Yesterday it was looking a little yellow, the season being August. When it’s hotter than a three-dollar cookstove around here (the norm for the low-desert climate from May or June through mid-October), plants living in pots have to be watered every. single. day, no exceptions. And they need to be watered early in the morning, before the sun starts its daily baking process.

But…in August we get some humidity. This means that not all the water evaporates out of some pots, so plants that don’t like wet feet can show symptoms of overwatering. Like, for example, yellowing leaves.

So I decided to hold off watering the squash for a day, though left the shade cloth over it.

This morning—twenty-four hours later—it is stone dead. A stiff squash. A squash that has gone to meet its maker.

A couple of its viney arms were still clinging to life, having rooted in the sandy quarter-minus crushed granite that is my yard’s desert landscaping. Briefly I considered snipping those free from the dead mother plant and just continuing to water them. But really: what for? The original point of this exercise was to see whether seeds from a particularly delicious grocery-store butternut would grow in the back yard.

Welp…now we know the answer to that one!


How the garden grows!

Well, darn it! My camera won’t export my most recent veggie photos into iPhoto. But trust me: the garden is lookin’ good. Click on these thumbnails (twice!) for some older photos of the tiny babies…

Everything is much bigger now. I’ve thinned the chard and beets. The tiny pea plants are now pea toddlers, as it were, and are beginning to put out tendrils. I haven’t gotten around to thinning the carrots, mostly because they’re so thick it’s sorta daunting to figure out how to thin them without damaging the survivors—must do that today.

Having watched Jim’s summer-long gardening project at Blueprint for Financial Prosperity, I drew a few conclusions…well, more like theories…relevant to my own craving for garden-fresh veggies.

First, I think it’s probably best to plant in the ground rather than to continue the container-gardening strategy. I’ve always liked to grow things in pots. However, plants seem to prefer being in real dirt in the real ground. In Arizona, too, you have to use a lot more water to keep a plant alive in a pot: once the weather hits about 95 degrees, you have to water every morning or your plants will fry by midafternoon. Less water is needed when plants are in the actual earth. And pots, potting soil, and the extra fertilizer needed to replace nutrients washed out by frequent watering are expensive.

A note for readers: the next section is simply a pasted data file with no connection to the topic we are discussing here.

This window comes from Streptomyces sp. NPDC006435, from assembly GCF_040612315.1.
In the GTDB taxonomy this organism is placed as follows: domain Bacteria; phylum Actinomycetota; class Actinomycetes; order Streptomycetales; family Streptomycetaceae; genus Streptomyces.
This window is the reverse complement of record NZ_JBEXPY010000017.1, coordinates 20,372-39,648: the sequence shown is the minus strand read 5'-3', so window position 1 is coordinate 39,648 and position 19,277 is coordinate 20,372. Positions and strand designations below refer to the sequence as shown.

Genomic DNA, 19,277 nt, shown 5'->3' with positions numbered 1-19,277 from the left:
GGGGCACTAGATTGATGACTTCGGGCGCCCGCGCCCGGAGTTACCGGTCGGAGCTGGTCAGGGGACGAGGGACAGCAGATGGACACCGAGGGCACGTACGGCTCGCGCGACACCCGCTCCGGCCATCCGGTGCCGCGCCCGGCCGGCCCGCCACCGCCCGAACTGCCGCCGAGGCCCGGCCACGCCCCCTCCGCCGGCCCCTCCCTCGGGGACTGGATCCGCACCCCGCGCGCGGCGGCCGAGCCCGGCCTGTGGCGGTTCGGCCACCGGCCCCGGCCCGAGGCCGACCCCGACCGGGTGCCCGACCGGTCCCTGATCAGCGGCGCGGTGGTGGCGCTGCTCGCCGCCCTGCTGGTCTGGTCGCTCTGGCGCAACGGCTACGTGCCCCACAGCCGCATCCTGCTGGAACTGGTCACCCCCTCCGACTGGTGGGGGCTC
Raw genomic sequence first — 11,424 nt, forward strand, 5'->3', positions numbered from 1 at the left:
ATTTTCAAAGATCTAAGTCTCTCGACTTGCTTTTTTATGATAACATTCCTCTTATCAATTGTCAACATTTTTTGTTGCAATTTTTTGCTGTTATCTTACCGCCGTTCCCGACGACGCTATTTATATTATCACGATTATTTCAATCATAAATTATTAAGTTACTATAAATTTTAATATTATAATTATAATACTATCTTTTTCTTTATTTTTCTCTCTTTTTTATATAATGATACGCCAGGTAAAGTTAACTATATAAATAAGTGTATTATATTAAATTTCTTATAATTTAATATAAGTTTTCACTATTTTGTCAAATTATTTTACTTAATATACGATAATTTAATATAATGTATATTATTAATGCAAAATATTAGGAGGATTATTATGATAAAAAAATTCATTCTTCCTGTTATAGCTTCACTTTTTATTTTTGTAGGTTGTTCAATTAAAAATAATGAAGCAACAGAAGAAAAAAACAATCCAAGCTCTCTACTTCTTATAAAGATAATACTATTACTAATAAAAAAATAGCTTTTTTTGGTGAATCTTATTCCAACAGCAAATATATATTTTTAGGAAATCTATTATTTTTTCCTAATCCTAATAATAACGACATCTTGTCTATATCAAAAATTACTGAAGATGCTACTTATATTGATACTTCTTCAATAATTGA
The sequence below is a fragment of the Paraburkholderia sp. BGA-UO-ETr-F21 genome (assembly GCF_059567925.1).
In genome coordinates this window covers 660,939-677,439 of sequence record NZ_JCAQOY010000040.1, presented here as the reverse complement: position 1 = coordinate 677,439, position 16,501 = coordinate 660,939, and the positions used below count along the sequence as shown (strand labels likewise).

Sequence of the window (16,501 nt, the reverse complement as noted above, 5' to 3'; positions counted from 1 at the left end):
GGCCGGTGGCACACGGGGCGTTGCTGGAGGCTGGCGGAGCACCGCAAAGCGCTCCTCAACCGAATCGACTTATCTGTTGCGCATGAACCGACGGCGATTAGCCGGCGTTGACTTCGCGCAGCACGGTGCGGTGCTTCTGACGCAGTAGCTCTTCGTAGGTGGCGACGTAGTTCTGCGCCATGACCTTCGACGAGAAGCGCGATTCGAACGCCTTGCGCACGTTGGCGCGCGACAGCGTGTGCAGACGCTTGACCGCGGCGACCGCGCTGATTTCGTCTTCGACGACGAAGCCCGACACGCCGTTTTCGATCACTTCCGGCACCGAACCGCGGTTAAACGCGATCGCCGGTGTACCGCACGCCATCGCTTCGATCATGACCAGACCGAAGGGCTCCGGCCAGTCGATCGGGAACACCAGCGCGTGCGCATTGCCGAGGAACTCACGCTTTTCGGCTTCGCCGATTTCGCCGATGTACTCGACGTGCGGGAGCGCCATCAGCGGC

Second, also related to the local weather: fall and winter seem to be the best growing seasons here. Anything leafy bolts to seed when the ambient temperature reaches about 80 degrees, which is most of the time. Between October and March, though, lettuce, chard, and spinach seem to last forever. They can take a light frost with no damage, and you can pick off enough leaves for a salad or a side dish, letting the plant continue to produce more for you through the winter and early spring. Some tomatoes will bear fruit before the frost (they hate getting cold-nipped, though, and generally die in December).

Third: grow from seed. Buying plants at the nursery quickly turns into a pricey proposition. If you get started early enough, you can get a nice healthy crop in just as the weather turns perfect. Seeds are very cheap and produce a zillion plants.

And fourth: don’t think you’re going to save much on this project. Think of it instead as a way to get especially delicious, vine-ripened produce that you know to be as chemical-free as possible. And think of it as a stress-relieving hobby that brings you some pleasure, gets you outdoors, and on the side presents you with something good to eat.

This winter’s Grand Experiment is bush peas. Casting about for a place to plant them (my yard is xeriscaped and doesn’t have many unoccupied planting beds), I realized the basin around the queen palm gets watered a couple times a week by the overflow from the Meyer lemon tree. So I excavated some holes in the gravel, digging down to the dirt, and filled the holes with commercial garden soil plus some compost from my own compost bin. Stuck a pea or two in each prepared hole. If they want to climb at all, they can go up the palm tree’s trunk. These are doing quite well today.

I still had more than half a package of peas after this, though. So I found an old plastic plant pot and filled that with the rest of the bag of garden soil I’d bought to improve the flowerbed near the pool (which now hosts chard, beets, carrots, herbs, and a tomato plant). Not ideal, but better than nothing. The ones I put in that are kind of crowded—probably also need to be thinned—but just now are doing very well. I love fresh peas! And they never show up in grocery stores any more. On the rare occasions that I’ve found them, the price is well beyond my budget. So I do hope these grow and produce. 🙂

Some vacation…

I took off the four days of use-it-or-lose it time I’d accrued on top of the 267 hours of time My Beloved Employer has to pay me for if I get laid off. Tomorrow is the last of those four days.